If you know what restaurant you’re going to ahead of time, see if you can find their nutrition info online. Pick something that will fit into your caloric intake for that day, preferably something with veggies and lean protein (like grilled fish with steamed veggies) and stick to that choice once you get to the restaurant.
If nutrition info isn’t available, or if you don’t find out till the last minute, your best bet is to choose grilled over fried, choose something that includes veggies, and keep your portions small (have the waiter box up half your dinner before serving it so you don’t accidentally overdo it). Think moderation! Try to get in a quick healthy snack before you go so you aren’t starving. Feel free to ask the waiter about ingredients or how things are prepared. Watch out for things that sound healthy if you’re not sure what’s on it (Atlanta Bread Company has an avocado sandwich that has almost 1000 calories, probably because of the mayo on it!). Order without sauces, dressings, and cheese, or get them on the side and eat sparingly.
See below for more specific tips.
1. Skip the chips. Have someone put them as far away from you as possible. If you’re one of those people who can have one or two and then stop, that’s fine, but stick with salsa and go easy on the cheese dip or guacamole (avocados are great, but mayo and other junk are often added to guacamole dip).
2. Chicken fajitas are probably the best thing on the menu. Just eat the chicken and veggies though, and skip the tortillas. Flour tortillas are high in calories and low in nutrients.
3. If you’re vegetarian or just can’t stand fajitas, look on the menu for something made primarily with beans, not fried, and without cheese, sour cream, or guacamole.
4. Choose black beans over refried pinto beans, if possible (refried beans are usually not actually fried; that’s a bad translation from frijoles refritos, but they’re still not as good for you).
5. Stay away from margaritas! I love a frozen strawberry margarita, but they can have in the neighborhood of 800 calories! If you really want to drink, have a light beer, or a few sips of someone else’s margarita.
1. Skip egg rolls and spring rolls. Some aren’t as bad as others, but it’s tough to tell and they’re almost all fried and hence very greasy and high in calories.
2. Choose items from the menu that are mostly vegetables and don’t have much or any sauce.
3. Go easy on the noodles, including rice. It might be unavoidable to have some noodles, but leave most of it on the plate. All kinds of pasta are loaded with calories, and the kinds you get at Asian restaurants are almost never whole grain pastas.
4. If you have to have rice, get steamed/white rice over fried rice. It’s still rice, but at least it doesn’t have the added oil and egg and whatever else they put in it.
1. Skip the bread. It’s usually soaked in butter or oil and covered in salt. Have a bite or two if you can resist having more, but otherwise, keep the basket on the other end of the table.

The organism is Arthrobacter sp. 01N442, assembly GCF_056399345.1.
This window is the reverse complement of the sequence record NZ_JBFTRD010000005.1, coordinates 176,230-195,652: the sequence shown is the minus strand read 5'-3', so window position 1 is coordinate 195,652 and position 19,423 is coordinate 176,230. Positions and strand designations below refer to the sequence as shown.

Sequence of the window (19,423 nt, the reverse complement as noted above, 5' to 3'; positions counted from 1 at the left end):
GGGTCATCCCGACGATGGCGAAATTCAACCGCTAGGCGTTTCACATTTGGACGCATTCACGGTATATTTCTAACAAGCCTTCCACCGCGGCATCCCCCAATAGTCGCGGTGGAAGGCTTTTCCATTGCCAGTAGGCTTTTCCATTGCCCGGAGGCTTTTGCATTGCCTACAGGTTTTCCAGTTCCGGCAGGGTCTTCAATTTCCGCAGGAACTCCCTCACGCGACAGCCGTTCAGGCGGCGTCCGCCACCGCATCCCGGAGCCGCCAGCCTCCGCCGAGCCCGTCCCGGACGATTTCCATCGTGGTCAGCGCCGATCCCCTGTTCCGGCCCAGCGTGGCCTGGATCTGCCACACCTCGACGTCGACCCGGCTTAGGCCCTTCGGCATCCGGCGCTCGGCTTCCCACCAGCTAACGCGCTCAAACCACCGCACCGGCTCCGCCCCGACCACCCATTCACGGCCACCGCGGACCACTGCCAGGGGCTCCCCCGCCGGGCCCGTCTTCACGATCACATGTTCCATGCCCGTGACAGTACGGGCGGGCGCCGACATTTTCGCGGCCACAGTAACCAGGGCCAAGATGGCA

2. Avoid anything that says it has a creamy or cheese-based sauce. Marinara is better but it can have a lot of sugar. Look for a wine- or lemon-based sauce (not lemon-butter!) or no sauce at all.
3. Go easy on the pasta. If you can find a dish with no pasta, that’s best, but it’s also rare.
4. Wine is healthy in small portions. Feel free to have one glass, but remember that one glass of wine has around 100 calories, so work that into your daily intake.
1. Choose smoked turkey or chicken over pork or brisket.
2. Go easy on the bbq sauce. I know that is sometimes the best part, but it often has a lot of sugar. Pick mustard-based sauces over sweet tomato-based ones if you have a choice.
3. Skip the bread or order a sandwich and give away half the bun. If you get side bread, ask for it to be made without butter.
4. Order non-fried veggies for sides. I love fried okra and mac&cheese, but they are so full of fat and therefore hundreds of calories.
1. Choose grilled chicken over beef or fried chicken.
2. Watch out for works like “crispy” when referring to chicken (that means fried). If you’re not sure what something is, ask, or just skip it.
3. Ask for no cheese.
4. Ask for no sauce or sour cream. Use ketchup or mustard or salsa instead.
5. Skip fries or anything resembling fries. Choose apple slices or other healthy side alternatives when available.
1. Make a plan before you go, depending on the type of buffet. Picking something you know is healthy ahead of time, including the type of food and how much you will eat, can really help you avoid going back for an extra trip or two (or three…).
2. Forget the “get your money’s worth” and “all you can eat” mindsets. Don’t feel pressured to eat more just because you paid for a buffet. Remember that while you may get more food for your money, you will be getting more damage to your health too.
1. Find out what’s in it before you order. A lot of smoothies are made with whole milk, full-fat yogurt, or even ice cream! Only order smoothies made with fat-free or low-fat ingredients, or have as little as you can.
2. If you can get it made with Splenda or other sugar-substitute, or just without any sugar, do that. Fruit smoothies can have a lot of sugar just from the fruit, so any added sugar is going to send the calories through the roof.
3. Choose a veggie smoothie over a fruit-only one. It’ll have better nutritional content and less sugar.
1. Check the ingredients. If it has a lot of nuts or the chicken in it is fried, pick a different one. Try to find one with a lot of interesting veggies.
2. Order without cheese and dressing, or get them on the side and just dip your fork in before each bite.
3. Skip the croutons and tortilla strips or only eat one or two. They tend to be high in fat and calories and low in nutrients.